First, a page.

Last week, iWatch News (of the Center for Public Integrity) published an in-depth story on combustible dust explosions, which have killed or injured at least 900 workers over the past three decades. Chris Hamby tells the story of Wiley Sherburne, a 42-year-old electrician who was killed by burns from iron dust explosion at the Hoeganaes plant in Tennessee, and the long history of this occupational hazard. Hamby reports that worker-killing dust explosions have been documented since the late 1800s, but still continue. Whether the dust is from metal, nylon, wood, sugar, or another substance, its accumulation sets the stage for a stray spark to explode into a raging fire.

Hamby reports that the nonprofit National Fire Protection Association has been issuing guidance since the 1920s for preventing combustible dust fires, but they’re generally optional and enforced poorly if at all. In 2006, the US Chemical Safety Board released a study on dust hazards and recommended that OSHA issue a standard to protect workers from combustible dust fires. OSHA announced in April of 2009 that it would begin the process of issuing a rule on combustible dust — but earlier this year the agency moved to topic to its “long-term actions” list, citing the complexity of the issue. Hamby writes:

News of OSHA’s decision reached Chris Sherburne at the end of January, around the first anniversary of her husband’s death. “I just couldn’t believe it,” she said. “You put it on the back burner, and that’s where it’s going to stay.”

Her frustration is shared by victims’ families who have seen other health and safety rules similarly stalled, shelved or eviscerated. Whether it’s combustible wood dust at a sawmill, disease-inducing beryllium at an aluminum smelter or lung-wrecking silica at an iron foundry, OSHA allows workers to face conditions that many experts and even the government’s own scientists consider unsafe.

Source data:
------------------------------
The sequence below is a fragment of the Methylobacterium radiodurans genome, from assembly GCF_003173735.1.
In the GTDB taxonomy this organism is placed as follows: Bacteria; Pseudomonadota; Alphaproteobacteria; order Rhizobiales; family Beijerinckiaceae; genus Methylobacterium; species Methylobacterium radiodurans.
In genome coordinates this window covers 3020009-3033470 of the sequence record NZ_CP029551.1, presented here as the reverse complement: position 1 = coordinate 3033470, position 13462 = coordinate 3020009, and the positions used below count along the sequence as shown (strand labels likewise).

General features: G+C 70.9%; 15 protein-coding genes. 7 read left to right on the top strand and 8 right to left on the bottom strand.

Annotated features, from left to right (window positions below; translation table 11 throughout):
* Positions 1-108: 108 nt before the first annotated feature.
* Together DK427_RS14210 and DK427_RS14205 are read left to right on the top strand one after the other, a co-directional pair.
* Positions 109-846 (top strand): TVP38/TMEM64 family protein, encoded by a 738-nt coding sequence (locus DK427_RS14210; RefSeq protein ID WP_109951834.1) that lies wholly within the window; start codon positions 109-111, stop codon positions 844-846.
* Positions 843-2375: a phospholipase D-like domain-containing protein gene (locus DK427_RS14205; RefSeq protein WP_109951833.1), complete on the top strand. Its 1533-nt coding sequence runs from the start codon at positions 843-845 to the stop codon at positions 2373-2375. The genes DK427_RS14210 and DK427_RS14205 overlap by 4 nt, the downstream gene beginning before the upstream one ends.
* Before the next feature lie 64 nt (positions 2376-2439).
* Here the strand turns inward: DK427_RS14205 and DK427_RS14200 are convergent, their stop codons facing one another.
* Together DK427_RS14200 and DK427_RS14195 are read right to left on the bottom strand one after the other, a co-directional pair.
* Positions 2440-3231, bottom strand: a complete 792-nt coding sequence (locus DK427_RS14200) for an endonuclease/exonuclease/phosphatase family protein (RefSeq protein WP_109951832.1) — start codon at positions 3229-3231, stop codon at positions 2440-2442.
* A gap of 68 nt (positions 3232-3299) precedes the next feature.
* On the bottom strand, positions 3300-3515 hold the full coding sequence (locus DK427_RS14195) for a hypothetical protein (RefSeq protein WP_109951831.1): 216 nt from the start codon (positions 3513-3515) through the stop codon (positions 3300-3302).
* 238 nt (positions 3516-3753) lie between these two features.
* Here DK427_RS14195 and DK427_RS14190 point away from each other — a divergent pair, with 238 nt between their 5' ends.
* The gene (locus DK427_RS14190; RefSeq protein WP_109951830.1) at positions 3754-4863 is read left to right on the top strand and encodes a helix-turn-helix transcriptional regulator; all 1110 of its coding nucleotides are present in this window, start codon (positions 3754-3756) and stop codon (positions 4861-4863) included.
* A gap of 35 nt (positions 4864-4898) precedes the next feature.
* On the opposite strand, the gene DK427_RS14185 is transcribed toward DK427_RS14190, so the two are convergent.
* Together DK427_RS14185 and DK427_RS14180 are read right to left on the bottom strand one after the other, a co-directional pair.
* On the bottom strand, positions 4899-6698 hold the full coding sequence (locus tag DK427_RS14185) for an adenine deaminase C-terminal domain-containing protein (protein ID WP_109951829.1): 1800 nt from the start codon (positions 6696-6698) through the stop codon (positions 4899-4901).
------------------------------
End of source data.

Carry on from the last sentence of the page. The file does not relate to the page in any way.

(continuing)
In Port Wentworth, Georgia, where a dust explosion at the Imperial Sugar plant caused the deaths of 14 workers and injuries to 38 more in 2008, Hamby reports on a a new packing facility that’s designed to prevent combustible dust fires. The company has told OSHA it strongly supports a combustible dust rule — but, Hamby notes, “Such about-faces often come after deaths have occurred — and company officials, inspectors or auditors missed warning signs.” Read the whole article here.

In other news:

California Watch (by the Center for Investigative Reporting): Last year, seven California workers died in confined spaces, where they were overcome by fumes or lacked sufficient oxygen.

US News and World Report/Health Day: Survey research finds that approximately 9% of US asthma cases are caused or exacerbated by workplace exposure.

Intelligencer Journal/Lancaster New Era: Glen W. Nolt (age 48) and two of his sons, Kelvin R. Nolt (18) and Cleason S. Nolt (14), of Lancaster County, Pennsylvania were found dead in a manure pit at a Maryland farm. The Nolts apparently drowned in the pit, from which they pumped liquid manure each day.

New York Times: Cancer victims who believe their diseases were caused by exposures at the World Trade Center site following the 9/11 attacks are waiting to find out if they receive treatment and compensation money from a $4.3 billion fund established by Congress.

Australian Broadcasting Corporation: The list of environmental activists killed in India for their work keeps getting longer.